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About DaBono

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  1. What does 'not working' mean in your context? If you have a mutex around writing the variable, but not reading, the only change you made in synchronization is that no multiple writers can write to the variable. However, it is still possible for a reader to read the variable halfway through the write operation. If that variable is not an atomic type (e.g. a struct or other compound), your read operation may very well happen halfway that write. Surrounding your read with a lock/unlock would solve that problem, since you now guarantee that no two threads may be in the parts surrounded by lock/unlock simultaneously.
  2. One line before the compiler error happens, the code created an item of type T. In your case, that is an InventoryItem *, which is unintialized by default. It is just a pointer and has no object associated with it. Your code actually assumes that it contains a valid object and dereferences the pointer that points into nothingness, hence the error. You should either use: static bool decode(const Node& node, InventoryItem*& inventoryItem) { inventoryItem = new InventoryItem(); inventoryItem->name = node["name"].as<std::string>(); // .. etc .. } or consider not using the pointers.
  3. Are the original _mouseX and _mouseY int's? They should be casted to 64-bit numbers before you are able to correctly shift them 32 bits.
  4. Also, check that the C-functions you use pop everything they push temporarily and the amount of return values you return matches the amount you pushed.
  5. Yes, although in my experience the most significant benefit is sorting not on texture per se, but on texture size. (So rendering all 256x256, then all 512x512). In principle, the fewer state changes, the better.    That said, I guess there is some worst case scenario where you cause lots of overdraw. Experiments for your particular case may be necessary.
  6. DaBono

    Graphs tool for a thesis (needing an suggestion)

    GraphViz is the most obvious candidate to me. An online tool for this exists as well.   Edit: Oops, interpreted 'graph' as the wrong type of graph. Stupid me...
  7. The things you list are not functions, they are the calling conventions, common parameter names and types of WinMain.   So yes, I guess they are used in DirectX 11.2 apps. But why do you ask?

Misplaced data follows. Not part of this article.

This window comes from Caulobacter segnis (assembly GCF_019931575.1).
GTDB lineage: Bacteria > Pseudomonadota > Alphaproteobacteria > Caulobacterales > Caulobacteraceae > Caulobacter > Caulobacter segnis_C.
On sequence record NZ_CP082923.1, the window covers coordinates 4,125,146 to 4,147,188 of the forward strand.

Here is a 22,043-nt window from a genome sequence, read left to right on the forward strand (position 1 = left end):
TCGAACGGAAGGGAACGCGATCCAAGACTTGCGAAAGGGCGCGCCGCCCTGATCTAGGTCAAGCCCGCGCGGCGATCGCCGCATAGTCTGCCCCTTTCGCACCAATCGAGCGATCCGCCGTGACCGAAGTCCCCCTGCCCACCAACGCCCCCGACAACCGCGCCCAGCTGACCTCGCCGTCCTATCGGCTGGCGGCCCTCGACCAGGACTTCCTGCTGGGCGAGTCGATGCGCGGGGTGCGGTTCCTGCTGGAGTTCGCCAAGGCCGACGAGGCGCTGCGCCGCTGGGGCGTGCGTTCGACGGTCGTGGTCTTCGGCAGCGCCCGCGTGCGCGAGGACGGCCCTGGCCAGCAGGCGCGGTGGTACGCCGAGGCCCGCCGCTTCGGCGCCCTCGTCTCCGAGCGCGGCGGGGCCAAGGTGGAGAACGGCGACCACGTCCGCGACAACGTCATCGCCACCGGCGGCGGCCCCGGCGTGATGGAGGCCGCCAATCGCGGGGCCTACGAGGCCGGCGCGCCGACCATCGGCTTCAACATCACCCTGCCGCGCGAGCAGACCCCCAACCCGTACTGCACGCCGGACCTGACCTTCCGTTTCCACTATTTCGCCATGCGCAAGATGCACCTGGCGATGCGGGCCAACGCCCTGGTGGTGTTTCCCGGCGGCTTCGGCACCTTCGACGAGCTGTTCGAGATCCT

8. DaBono

    How unreliable is UDP?

    In my experience, packet loss does not happen too often. When it does, it seems to happen in bursts. Reordering seems to be much more frequent.   However, most important is that it can happen. For a simple game state this is not an issue (simply drop the old state and interpolate), but you really need to be prepared issues with game events (e.g. chat messages, kill events). Most net-libs (DirectPlay, ENet, RakNet) implement a way to mark packets as 'reliable and ordered', thereby ensuring that packets arrive and are sent to the application in the correct order.
  9. I would say it really depends on what you'd define as 'roll through'. From the few I looked at, I think many candidates would have their answers be marked as incorrect. They're quite full of small gotchas, instead of really testing someone's programming skills. (But hey, that may just be my disappointment speaking  )   That said, I'd be much more interested in why the candidate gave that answer. If a candidate knows what a reference, copy constructor, initialization list, etc. is, but just overlooked some small issue, I'd still would want to hire them. Example: one of the tests checks if you know what happens if a local functor has the same name as a function and you call f(..). I don't care: anyone who programs something like that will be close to be fired on the spot or at least have a good talking to...    So as a test, I don't think these are particularly good. As a starting point for a technical discussion, they're quite nice.
  10. Did you try to run your app using an actual Android-device? Did it work that way?   Also, LogCat can show you a trace where the crash occurred. You could use that to pinpoint any errors. If you use Eclipse (ADT Bundle), you can open it using Window -> Show view -> Other -> Android -> LogCat.
  11. DaBono

    You Don't Need to Hide Your Source Code

    I think the main flaw in the logic in this article is that it presumes that a complete game is the only revenue source, and therefore releasing the game engine code is harmless.   In my opinion, this would only be true for the 'game logic' of a specific game. People would still need the resources to play the game. However, companies like Epic (the ones from Unreal) make huge amounts of money by licensing their game engine. Open-sourcing that would mean lots of revenue missed that would not go towards new engine development.   Side note, I feel quite some opinions in this article are (mis)represented as facts. 
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